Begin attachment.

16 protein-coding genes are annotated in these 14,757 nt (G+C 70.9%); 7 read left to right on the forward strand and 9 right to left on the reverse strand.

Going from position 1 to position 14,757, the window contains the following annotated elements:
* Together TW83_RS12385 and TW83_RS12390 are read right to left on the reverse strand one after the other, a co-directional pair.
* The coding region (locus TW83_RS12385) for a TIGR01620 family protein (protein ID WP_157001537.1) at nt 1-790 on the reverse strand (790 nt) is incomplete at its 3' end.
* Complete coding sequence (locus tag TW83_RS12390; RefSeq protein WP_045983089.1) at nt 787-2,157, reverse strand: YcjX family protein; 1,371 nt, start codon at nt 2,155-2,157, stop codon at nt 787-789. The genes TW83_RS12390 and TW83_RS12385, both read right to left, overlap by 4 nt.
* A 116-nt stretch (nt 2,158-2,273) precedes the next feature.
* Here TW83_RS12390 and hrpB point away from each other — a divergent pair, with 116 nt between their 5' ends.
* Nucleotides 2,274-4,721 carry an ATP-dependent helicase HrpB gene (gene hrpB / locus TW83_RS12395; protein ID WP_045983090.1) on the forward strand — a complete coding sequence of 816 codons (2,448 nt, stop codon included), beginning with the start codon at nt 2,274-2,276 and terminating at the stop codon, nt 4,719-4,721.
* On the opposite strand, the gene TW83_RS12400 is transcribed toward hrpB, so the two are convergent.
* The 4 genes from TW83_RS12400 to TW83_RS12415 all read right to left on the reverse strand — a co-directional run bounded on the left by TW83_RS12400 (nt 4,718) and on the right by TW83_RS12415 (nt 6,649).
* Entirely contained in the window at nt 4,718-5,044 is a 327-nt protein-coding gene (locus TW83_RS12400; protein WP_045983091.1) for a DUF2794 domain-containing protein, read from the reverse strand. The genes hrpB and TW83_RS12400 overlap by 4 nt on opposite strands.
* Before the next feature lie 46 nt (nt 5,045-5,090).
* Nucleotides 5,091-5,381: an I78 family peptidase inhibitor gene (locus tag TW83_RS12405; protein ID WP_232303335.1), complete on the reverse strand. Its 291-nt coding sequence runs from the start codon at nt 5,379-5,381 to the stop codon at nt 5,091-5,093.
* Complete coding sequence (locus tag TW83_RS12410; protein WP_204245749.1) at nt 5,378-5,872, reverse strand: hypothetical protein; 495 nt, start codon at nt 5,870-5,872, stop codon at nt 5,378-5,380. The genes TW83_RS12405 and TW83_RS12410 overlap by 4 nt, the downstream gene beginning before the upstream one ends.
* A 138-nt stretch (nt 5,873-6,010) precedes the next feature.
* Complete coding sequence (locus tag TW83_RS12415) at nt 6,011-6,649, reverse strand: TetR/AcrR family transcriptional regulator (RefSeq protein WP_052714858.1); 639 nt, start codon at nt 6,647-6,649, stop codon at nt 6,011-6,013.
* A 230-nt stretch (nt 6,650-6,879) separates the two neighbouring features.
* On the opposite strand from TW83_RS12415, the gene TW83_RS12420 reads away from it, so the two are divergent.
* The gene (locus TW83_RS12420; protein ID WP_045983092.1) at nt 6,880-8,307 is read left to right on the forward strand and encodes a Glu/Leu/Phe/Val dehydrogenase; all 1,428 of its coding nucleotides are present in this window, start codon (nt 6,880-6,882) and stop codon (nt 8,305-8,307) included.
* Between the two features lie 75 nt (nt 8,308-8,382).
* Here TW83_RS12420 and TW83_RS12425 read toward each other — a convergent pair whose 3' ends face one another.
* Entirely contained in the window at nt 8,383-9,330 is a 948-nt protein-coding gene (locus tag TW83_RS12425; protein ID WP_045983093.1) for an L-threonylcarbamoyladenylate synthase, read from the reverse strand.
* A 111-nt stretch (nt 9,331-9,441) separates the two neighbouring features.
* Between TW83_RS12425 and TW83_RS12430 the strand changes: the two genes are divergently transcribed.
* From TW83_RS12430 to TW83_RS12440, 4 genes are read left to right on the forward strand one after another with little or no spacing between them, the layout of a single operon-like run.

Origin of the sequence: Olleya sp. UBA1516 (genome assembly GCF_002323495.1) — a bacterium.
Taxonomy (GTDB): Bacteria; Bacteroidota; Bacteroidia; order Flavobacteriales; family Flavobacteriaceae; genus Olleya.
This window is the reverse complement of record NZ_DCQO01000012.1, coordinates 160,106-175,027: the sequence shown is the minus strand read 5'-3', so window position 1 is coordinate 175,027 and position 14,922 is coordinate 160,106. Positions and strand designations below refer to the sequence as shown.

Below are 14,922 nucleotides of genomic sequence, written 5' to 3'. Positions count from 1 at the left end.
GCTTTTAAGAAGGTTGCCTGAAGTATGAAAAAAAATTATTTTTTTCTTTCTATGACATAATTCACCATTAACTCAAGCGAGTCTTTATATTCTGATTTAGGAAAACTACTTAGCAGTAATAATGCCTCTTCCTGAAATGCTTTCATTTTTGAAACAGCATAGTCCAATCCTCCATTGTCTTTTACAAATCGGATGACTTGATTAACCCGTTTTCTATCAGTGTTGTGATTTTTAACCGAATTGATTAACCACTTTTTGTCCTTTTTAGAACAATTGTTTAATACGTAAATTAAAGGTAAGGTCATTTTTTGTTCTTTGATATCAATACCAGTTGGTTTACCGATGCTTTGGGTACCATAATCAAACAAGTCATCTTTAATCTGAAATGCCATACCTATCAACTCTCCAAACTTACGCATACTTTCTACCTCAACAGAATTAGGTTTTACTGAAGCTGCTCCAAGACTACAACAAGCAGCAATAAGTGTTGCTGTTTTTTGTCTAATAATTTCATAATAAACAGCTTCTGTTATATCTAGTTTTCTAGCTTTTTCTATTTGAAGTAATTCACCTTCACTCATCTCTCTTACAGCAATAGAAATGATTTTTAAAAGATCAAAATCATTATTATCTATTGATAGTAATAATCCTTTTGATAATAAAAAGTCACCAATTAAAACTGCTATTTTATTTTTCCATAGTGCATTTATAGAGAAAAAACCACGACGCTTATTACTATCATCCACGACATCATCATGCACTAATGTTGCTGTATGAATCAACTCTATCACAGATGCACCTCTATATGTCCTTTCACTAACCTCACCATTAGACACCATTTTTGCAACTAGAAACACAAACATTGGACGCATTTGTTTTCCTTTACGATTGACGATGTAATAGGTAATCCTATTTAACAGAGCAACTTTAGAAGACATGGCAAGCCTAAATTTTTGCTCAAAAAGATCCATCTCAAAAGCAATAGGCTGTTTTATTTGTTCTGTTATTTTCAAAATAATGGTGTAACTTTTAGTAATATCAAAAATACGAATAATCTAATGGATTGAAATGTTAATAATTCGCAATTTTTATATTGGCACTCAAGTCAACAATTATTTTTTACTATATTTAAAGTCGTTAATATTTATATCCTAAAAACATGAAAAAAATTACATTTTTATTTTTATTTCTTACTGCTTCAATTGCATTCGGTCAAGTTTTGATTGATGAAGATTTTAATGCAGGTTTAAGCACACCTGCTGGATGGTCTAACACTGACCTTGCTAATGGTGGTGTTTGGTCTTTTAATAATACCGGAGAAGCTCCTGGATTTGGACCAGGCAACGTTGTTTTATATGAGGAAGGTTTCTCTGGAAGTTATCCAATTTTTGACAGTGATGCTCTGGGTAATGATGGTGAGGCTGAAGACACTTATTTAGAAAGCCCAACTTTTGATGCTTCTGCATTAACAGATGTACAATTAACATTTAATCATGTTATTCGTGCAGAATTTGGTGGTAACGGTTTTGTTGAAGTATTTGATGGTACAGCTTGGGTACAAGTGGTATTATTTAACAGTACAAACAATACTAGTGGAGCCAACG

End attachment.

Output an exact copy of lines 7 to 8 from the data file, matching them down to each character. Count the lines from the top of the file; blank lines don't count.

* Here TW83_RS12390 and hrpB point away from each other — a divergent pair, with 116 nt between their 5' ends.
* Nucleotides 2,274-4,721 carry an ATP-dependent helicase HrpB gene (gene hrpB / locus TW83_RS12395; protein ID WP_045983090.1) on the forward strand — a complete coding sequence of 816 codons (2,448 nt, stop codon included), beginning with the start codon at nt 2,274-2,276 and terminating at the stop codon, nt 4,719-4,721.